Fathers must step up

22 May 2019 | Columns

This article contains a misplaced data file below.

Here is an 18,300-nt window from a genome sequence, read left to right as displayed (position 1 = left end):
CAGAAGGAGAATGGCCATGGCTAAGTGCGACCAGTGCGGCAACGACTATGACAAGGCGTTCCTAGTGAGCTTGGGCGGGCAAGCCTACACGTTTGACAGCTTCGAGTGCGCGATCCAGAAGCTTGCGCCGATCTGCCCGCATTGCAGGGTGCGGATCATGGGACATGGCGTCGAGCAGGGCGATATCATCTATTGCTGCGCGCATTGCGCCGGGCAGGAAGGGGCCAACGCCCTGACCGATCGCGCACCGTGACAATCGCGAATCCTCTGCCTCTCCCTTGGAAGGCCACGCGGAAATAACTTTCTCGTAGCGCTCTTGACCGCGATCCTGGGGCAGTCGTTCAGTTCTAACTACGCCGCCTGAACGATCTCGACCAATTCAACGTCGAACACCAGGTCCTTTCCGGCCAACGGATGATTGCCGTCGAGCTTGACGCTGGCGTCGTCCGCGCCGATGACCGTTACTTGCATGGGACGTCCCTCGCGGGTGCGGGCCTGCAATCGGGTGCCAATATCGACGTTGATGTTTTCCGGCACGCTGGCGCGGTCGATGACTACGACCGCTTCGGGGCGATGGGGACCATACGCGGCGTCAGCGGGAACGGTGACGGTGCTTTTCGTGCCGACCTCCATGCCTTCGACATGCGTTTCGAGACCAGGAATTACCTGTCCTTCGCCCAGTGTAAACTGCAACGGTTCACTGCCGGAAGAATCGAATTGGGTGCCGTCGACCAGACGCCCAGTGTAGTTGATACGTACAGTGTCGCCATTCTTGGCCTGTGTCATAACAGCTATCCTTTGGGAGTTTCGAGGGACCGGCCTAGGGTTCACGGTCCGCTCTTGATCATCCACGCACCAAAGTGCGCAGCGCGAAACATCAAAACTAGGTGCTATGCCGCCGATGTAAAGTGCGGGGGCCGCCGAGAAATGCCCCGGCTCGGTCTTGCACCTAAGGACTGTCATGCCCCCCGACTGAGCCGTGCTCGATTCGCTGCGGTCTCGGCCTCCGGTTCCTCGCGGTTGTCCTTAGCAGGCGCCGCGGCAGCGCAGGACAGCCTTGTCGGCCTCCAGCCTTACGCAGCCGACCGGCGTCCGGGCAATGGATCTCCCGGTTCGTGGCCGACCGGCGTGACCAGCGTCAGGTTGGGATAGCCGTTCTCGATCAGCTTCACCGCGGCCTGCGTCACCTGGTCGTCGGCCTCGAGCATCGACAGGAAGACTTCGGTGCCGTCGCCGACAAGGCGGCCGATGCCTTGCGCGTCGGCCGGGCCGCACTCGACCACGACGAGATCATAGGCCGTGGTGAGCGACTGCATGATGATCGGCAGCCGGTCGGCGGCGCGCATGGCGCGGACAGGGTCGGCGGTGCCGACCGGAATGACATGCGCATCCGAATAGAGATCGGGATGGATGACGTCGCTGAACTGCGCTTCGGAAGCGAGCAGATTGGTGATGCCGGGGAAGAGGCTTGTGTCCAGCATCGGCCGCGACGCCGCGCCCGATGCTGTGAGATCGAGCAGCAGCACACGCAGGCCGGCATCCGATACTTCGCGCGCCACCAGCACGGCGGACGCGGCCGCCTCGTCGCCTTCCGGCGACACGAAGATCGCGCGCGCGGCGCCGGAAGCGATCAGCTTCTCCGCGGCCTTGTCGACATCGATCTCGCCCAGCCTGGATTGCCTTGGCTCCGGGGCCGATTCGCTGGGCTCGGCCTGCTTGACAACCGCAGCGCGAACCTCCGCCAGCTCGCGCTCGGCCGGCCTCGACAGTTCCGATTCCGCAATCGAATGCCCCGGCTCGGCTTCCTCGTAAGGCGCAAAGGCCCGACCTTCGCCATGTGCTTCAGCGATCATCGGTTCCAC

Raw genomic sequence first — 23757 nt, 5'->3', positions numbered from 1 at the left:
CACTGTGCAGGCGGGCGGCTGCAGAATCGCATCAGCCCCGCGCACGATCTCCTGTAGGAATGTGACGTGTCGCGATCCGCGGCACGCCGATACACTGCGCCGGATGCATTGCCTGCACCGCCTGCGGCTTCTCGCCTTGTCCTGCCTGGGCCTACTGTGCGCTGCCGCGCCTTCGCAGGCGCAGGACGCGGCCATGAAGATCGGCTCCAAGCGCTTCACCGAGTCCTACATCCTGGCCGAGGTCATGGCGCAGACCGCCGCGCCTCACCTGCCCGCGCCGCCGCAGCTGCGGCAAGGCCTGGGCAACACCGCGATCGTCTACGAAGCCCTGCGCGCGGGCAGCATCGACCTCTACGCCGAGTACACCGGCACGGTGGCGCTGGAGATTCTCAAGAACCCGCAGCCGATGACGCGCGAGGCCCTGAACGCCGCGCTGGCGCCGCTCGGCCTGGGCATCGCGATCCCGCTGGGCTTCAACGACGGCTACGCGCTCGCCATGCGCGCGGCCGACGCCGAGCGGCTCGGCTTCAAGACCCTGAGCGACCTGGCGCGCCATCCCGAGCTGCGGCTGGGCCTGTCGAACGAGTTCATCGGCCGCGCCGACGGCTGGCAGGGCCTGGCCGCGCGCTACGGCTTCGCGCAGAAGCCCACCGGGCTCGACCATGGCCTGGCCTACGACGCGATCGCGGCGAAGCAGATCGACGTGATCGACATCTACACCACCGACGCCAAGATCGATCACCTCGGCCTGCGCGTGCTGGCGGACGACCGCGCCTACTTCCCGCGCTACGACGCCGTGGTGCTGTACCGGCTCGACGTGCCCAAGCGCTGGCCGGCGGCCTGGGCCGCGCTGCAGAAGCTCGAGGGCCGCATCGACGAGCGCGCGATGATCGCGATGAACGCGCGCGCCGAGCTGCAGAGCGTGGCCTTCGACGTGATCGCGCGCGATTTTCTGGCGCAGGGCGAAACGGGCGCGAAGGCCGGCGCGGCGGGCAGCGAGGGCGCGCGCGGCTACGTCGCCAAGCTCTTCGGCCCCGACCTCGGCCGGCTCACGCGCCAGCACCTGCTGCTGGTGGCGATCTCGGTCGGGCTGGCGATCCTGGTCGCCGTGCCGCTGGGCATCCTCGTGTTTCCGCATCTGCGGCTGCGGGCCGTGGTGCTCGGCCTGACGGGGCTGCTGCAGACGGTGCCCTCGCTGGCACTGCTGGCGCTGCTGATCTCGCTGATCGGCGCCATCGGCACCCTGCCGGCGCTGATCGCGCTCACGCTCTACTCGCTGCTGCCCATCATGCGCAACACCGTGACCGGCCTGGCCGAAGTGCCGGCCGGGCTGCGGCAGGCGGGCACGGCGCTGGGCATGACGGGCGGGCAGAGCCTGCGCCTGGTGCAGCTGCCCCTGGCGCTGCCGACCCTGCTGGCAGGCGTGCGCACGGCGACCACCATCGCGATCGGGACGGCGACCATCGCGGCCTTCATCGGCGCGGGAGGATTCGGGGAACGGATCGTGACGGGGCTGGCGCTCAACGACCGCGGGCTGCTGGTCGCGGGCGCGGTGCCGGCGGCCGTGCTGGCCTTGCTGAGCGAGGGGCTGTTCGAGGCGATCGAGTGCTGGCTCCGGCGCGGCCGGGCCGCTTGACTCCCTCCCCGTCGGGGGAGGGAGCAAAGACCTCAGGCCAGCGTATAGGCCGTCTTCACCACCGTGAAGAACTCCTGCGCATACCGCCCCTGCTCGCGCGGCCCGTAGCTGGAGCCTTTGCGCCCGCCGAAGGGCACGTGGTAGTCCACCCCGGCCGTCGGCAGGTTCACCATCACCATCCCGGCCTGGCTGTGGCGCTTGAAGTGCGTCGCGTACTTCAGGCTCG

Our lead story of yesterday, which highlighted the shame of absent fathers, sparked heated debate on social media. Most of the commentators sympathised with single mothers who continue to carry the responsibilities of raising their children alone. According to statistics, nearly half of Namibian households are run by single mothers. In most instances the fathers of these children are not involved in their lives, while in some cases non-resident parents - be it a mother or father - are equally involved in parental work and responsibilities. However, the issue here are the heartless men who have simply walked away from their parental responsibilities, as James Itana of Regain Trust decried in a recent interview with Namibian Sun. “The sad reality is that for mothers who come from lower economic status, the burden to take care of children is immense, considering the fact that they do not have the economic means to do so,” he said. While it is expected that some parents are likely to have more sporadic or unpredictable time periods with their children, it should be noted that both parents have a legal duty to maintain the child or children. It cannot be left just to the father or mother of the child. The absence of either parent affects children in different ways throughout the course of their lives and we have seen cases where children engage in toxic behaviour, including dropping out of school, which impacts their future in a big way. Emotional and other problems also become perennial companions of neglected kids. Although many factors contribute to father absenteeism, men must understand their powerful role of being a daddy, without this being exclusively about money. Absent fathers need to take responsibility for the children they have abandoned, including providing time, affirmation or care. It is their legal duty to do so. And as the old adage says: Anyone can be a father, but it takes someone special to be a dad.